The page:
Ohio Guard participates in CME in Republic of Serbia

  • Published
  • By Senior Airman Wendy Kuhn
  • 121st Air Refueling Wing
Service members from the Ohio Army National Guard Medical Detachment and the Ohio Air National Guard Medical Group participated with members of the Serbian Armed Forces in a Combined Medical Engagement from Sept. 4, 2016 to Sept. 17, 2016 in various locations throughout southeast Serbia. The purpose of the engagement was to provide humanitarian assistance by the combined medical teams to the Serbian civilians in the regions, build a working relationship between the Serbian Armed Forces' and Ohio National Guard's medical teams and lay the groundwork for a future relationship with the Angolan Armed Forces.

Personnel, consisting of 31 Serbian Armed Forces members, 25 Ohio guardsmen and three observers from the Angolan Armed Forces, set up clinics in local schools in eight villages in southeast Serbia to bring much needed healthcare and healthcare education to the residents in each area. 3,364 examinations were performed on 1,890 patients in the areas of: Triage, Internal Medicine, Pediatrics, Dentistry, Orthopedics, Gynecology, Ophthalmology, Otolaryngology and a Preventative Medicine mobile team.

The engagement was part of the National Guard State Partnership Program, which couples state National Guard units with a partner country in order to help improve bilateral relations with the United States. The Ohio National Guard is partnered with Hungary and the Republic of Serbia.

"About every state has a partnership with another country," said Army Maj. Brad Kennedy, Operations Officer, Ohio Army National Guard Medical Detachment. "Ohio is lucky enough to have a partnership with Serbia and we just recently celebrated the 10-year anniversary of that partnership."

One of the main objectives for conducting the CME in Serbia was ultimately to get boots on ground in Angola, said Kennedy.

"AFRICOM [U.S. Africa Command] is working on developing operations in the African states and when they understood that Ohio had a partnership with Serbia and Serbia had a partnership with Angola, they asked us to capitalize on that relationship," said Kennedy. "We asked the Serbians to spearhead an exercise to build the relationship between Angola and the Ohio Guard centered on humanitarian assistance for the civilian population."

"The exercise has been excellent - people have been very willing to come get examinations," said Maj. Igor Djukic, Medical Services Training Center, Serbian Armed Forces. "Our purpose was to help the people and I think they recognize that."

Air Force Master Sgt. Donald Diller, Public Health NCOIC, 178th Wing Medical Group, served on the Preventative Medicine mobile team.  The Preventative Medicine team was responsible for visiting sites within each village, such as the post office, the infirmary, various community buildings and the homes of residents, and address or report issues they encountered.  Issues reported included pest infestations and sewer or water supply issues. 

Diller recalled a visit to an elderly resident's home in the village of Reljan.

"The first home we visited belonged to an elderly woman whose sister had recently died and had no other family to look after her," said Diller. "She just started talking and our guide said she probably had no one to talk to. So even just being involved and offering that human element and human interaction is probably beneficial."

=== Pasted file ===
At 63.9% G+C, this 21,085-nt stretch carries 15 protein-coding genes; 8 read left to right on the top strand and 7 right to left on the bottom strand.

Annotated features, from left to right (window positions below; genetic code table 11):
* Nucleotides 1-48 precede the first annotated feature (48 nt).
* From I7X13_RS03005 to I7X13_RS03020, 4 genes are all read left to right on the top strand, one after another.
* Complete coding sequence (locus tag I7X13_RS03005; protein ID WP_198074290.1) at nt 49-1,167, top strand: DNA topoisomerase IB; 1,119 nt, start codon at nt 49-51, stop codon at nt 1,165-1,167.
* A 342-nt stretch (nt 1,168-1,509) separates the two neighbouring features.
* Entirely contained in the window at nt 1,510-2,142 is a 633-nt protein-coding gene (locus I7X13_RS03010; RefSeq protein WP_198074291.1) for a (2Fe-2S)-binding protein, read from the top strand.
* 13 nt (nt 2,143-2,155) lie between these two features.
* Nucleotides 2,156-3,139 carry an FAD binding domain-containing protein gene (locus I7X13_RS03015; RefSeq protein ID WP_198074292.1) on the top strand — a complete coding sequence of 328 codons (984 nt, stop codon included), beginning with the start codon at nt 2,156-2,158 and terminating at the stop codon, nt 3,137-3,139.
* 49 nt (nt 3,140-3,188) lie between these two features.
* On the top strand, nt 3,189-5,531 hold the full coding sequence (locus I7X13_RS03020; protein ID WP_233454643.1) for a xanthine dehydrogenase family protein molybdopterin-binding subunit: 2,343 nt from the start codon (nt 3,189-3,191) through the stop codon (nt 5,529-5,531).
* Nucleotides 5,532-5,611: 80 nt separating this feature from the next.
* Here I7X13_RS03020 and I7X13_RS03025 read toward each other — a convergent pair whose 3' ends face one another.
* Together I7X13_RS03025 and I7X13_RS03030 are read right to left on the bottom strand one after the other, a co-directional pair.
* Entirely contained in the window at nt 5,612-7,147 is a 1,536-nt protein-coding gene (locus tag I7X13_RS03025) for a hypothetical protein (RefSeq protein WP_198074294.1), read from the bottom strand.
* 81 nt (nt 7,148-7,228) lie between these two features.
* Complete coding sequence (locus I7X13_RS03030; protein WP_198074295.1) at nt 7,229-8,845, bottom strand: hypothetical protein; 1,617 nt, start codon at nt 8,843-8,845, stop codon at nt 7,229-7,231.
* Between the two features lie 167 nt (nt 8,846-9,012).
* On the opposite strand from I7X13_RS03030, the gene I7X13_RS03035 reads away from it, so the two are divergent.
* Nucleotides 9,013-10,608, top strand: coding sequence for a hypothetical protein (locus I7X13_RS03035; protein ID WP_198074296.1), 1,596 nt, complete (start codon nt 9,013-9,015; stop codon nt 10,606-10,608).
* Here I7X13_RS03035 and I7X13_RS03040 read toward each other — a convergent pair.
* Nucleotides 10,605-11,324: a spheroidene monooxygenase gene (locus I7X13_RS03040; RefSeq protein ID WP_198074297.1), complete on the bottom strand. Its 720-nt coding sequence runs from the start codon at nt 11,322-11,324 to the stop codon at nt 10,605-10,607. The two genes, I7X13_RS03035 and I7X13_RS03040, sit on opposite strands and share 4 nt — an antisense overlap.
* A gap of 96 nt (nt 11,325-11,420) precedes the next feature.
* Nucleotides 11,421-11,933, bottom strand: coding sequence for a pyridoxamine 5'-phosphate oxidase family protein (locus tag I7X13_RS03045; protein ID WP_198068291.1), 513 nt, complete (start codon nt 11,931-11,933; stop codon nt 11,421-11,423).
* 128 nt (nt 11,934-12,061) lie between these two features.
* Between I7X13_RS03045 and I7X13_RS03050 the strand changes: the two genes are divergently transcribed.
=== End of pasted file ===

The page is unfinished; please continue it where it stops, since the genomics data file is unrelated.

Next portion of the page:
Many village residents who came to the event to be examined were being seen for the first time in their lives.

Tech. Sgt. William McConaha, Ophthalmology technician, 121st Air Refueling Wing, noted approximately half of the people seen by the ophthalmologist were doing so for the first time in their lives.

Working with the Serbian military also served to fortify the working and personal relationships between members to benefit future operations.

"From day one, our relationship with the U.S. military is improving. Every day it's getting better and better," said Djukic.

"I think this will be an advantage for future engagements," said Army Col. Christopher Coulson, physician, Ohio Army National Guard Medical Detachment. "If we go to Angola together, it will definitely be an advantage that we've already formed this relationship and have been working together."

Air Force Col. Thomas Sodeman, Medical Group Commander, 180th Fighter Wing, said the mission was an exercise in both multinational operations and joint service operations because not only were Ohio National Guard members interacting with the Serbian military, but they were interacting with different services as well.

"In addition to being a great humanitarian service, this mission provides invaluable training for when our soldiers deploy to perform these same missions in austere environments," said Army Col. Kevin Edwards, family nurse practitioner, Ohio Army National Guard Medical Detachment. Col. Edwards was the senior official for the Ohio Guard during the mission.

The operation not only aided in building the relationship between U.S. and Serbian Armed Forces, exercised deployment operational capabilities and provided humanitarian assistance to the civilian population in the region; it forged the beginning of a relationship with the Angolan Armed Forces,.

"It has been eye-opening for both the Serbians and for us," said Kennedy. "I think we come out of this with a lot of lessons learned and I'm hoping as our partnership continues, we can have continued, maybe deeper, medical engagement efforts in the future."